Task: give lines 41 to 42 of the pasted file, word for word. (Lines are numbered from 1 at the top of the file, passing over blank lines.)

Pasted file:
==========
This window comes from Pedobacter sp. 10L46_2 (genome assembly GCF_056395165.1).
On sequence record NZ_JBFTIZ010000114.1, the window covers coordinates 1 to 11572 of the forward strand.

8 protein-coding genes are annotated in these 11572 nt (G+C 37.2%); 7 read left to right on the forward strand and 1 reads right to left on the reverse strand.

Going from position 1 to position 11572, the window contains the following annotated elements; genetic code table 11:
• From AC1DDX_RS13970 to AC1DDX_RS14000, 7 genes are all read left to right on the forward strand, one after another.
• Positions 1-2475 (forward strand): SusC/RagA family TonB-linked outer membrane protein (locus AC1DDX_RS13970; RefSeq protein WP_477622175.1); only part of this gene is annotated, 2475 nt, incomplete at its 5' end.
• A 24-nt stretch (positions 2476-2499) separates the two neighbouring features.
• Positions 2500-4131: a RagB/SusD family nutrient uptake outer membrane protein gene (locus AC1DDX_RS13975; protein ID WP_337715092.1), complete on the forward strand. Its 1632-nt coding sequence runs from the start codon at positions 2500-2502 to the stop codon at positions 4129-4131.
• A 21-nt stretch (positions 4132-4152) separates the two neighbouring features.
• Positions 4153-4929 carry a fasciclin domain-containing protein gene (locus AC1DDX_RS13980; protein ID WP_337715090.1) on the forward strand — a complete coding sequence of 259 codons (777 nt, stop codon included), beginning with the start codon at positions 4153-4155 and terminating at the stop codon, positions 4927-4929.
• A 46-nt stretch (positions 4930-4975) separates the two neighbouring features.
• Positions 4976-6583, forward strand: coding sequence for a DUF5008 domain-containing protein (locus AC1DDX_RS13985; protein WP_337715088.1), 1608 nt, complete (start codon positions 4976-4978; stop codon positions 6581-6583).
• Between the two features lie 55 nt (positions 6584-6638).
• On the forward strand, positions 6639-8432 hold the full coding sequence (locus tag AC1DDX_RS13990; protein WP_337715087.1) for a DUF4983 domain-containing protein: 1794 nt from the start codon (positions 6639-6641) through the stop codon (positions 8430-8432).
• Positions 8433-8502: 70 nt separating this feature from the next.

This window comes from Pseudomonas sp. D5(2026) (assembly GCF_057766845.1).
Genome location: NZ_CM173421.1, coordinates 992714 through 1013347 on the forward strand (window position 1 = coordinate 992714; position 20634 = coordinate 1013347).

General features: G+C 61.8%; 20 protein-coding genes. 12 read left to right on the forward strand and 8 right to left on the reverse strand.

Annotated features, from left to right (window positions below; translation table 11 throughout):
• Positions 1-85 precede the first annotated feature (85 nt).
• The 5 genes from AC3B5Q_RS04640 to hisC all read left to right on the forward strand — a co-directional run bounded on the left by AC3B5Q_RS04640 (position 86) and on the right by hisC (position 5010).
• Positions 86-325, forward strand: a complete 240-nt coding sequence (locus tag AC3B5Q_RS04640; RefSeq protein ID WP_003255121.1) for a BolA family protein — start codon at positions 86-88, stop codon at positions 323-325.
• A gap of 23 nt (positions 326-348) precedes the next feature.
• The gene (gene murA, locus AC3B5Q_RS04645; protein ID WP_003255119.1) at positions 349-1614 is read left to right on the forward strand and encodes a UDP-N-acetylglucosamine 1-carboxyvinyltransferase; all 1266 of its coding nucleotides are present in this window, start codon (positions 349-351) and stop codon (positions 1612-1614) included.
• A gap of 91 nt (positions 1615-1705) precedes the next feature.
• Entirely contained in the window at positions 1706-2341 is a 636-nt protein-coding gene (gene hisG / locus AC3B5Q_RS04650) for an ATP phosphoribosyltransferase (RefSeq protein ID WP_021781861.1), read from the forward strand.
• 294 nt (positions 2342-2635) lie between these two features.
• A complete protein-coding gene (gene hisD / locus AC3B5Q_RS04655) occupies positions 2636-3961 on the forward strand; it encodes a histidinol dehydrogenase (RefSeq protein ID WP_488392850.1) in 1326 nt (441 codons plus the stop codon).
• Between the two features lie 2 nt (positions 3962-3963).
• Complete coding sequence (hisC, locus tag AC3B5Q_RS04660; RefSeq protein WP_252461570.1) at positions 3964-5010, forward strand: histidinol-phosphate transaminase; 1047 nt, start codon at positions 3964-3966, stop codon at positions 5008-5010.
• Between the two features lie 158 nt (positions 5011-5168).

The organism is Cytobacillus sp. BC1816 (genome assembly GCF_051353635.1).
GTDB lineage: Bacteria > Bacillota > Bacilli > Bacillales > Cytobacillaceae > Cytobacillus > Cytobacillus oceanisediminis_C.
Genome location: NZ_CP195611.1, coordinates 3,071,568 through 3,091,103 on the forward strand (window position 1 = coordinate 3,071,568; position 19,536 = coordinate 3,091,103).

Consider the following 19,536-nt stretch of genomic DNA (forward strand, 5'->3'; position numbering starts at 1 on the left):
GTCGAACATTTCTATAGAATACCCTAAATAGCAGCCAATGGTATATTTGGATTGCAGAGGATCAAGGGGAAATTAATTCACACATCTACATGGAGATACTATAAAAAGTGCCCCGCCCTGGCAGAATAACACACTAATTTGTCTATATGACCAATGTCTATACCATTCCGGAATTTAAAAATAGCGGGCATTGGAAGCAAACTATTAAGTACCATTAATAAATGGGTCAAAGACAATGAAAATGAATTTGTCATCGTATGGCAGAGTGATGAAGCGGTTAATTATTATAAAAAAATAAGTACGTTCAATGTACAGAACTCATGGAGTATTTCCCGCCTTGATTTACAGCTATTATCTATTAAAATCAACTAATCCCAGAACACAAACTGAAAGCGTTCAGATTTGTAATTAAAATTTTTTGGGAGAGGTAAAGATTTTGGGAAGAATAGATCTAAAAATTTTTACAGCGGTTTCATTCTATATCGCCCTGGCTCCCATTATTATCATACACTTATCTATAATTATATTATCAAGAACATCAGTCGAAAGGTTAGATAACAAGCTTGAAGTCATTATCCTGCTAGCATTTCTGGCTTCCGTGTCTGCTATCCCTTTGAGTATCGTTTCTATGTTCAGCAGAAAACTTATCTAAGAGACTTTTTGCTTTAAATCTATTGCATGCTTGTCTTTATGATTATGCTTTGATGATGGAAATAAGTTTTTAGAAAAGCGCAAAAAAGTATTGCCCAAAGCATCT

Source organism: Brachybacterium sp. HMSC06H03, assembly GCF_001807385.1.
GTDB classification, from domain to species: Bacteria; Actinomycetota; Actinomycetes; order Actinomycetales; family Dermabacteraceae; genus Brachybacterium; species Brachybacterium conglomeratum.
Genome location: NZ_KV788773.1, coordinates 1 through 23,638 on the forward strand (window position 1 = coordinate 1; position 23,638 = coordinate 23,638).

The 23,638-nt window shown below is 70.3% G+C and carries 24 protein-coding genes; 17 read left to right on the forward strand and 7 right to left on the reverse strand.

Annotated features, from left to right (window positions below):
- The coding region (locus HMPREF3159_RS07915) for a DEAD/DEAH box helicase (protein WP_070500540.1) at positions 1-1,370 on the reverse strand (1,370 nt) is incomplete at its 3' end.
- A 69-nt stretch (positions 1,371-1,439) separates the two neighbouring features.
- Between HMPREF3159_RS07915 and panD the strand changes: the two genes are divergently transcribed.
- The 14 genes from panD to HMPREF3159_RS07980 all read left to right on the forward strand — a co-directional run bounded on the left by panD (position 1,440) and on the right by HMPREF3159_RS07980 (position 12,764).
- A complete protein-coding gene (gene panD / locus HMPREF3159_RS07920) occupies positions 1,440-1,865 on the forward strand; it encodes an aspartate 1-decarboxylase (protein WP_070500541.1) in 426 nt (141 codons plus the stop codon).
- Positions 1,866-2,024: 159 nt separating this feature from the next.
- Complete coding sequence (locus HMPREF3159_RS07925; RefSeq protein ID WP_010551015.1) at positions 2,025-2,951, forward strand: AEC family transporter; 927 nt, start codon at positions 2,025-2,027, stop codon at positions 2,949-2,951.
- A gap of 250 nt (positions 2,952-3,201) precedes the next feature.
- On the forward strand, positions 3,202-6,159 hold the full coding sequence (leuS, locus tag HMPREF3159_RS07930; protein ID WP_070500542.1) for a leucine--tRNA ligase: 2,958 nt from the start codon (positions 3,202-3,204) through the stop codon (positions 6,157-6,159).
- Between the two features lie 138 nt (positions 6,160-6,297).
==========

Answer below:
Annotated features, from left to right (window positions below):
- The coding region (locus HMPREF3159_RS07915) for a DEAD/DEAH box helicase (protein WP_070500540.1) at positions 1-1,370 on the reverse strand (1,370 nt) is incomplete at its 3' end.